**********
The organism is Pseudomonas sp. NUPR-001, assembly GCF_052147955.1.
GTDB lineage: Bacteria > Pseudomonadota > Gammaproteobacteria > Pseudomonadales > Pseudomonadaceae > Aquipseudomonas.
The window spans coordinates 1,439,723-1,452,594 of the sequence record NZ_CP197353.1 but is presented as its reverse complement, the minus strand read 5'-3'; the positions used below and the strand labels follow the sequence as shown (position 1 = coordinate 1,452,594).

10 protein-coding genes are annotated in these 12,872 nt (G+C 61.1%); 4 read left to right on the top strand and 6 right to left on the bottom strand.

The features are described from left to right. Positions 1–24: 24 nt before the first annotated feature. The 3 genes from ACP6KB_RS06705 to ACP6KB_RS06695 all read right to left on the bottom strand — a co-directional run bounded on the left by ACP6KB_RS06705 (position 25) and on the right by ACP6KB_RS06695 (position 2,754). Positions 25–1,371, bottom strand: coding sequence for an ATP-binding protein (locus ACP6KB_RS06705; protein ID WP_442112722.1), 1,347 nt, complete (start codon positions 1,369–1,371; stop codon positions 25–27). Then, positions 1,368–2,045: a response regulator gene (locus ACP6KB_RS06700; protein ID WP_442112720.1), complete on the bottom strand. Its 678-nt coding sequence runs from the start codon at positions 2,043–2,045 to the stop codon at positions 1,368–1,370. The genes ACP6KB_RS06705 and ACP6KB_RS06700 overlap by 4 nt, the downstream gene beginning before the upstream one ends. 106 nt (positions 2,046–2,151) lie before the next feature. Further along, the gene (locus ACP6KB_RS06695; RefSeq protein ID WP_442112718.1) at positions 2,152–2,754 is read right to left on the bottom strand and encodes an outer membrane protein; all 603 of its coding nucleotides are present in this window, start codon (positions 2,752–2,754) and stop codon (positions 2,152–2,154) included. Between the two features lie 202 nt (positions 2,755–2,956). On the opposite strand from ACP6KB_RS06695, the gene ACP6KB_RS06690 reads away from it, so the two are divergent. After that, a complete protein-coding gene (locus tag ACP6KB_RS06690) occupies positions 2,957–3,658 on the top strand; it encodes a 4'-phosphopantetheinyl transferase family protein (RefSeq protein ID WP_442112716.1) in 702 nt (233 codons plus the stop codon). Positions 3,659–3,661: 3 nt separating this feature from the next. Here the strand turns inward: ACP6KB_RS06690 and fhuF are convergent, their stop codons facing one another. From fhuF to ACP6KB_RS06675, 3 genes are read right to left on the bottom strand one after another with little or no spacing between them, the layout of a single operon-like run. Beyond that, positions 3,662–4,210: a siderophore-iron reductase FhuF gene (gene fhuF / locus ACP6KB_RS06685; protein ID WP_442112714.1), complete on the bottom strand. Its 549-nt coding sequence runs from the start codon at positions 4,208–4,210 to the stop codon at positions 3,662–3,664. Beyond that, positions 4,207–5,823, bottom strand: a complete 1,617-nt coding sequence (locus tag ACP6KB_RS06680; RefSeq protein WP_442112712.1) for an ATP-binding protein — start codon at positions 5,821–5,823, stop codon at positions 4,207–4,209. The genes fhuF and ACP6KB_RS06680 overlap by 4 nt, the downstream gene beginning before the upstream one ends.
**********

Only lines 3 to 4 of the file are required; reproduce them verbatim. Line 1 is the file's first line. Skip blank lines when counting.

The window spans coordinates 1,439,723-1,452,594 of the sequence record NZ_CP197353.1 but is presented as its reverse complement, the minus strand read 5'-3'; the positions used below and the strand labels follow the sequence as shown (position 1 = coordinate 1,452,594).

10 protein-coding genes are annotated in these 12,872 nt (G+C 61.1%); 4 read left to right on the top strand and 6 right to left on the bottom strand.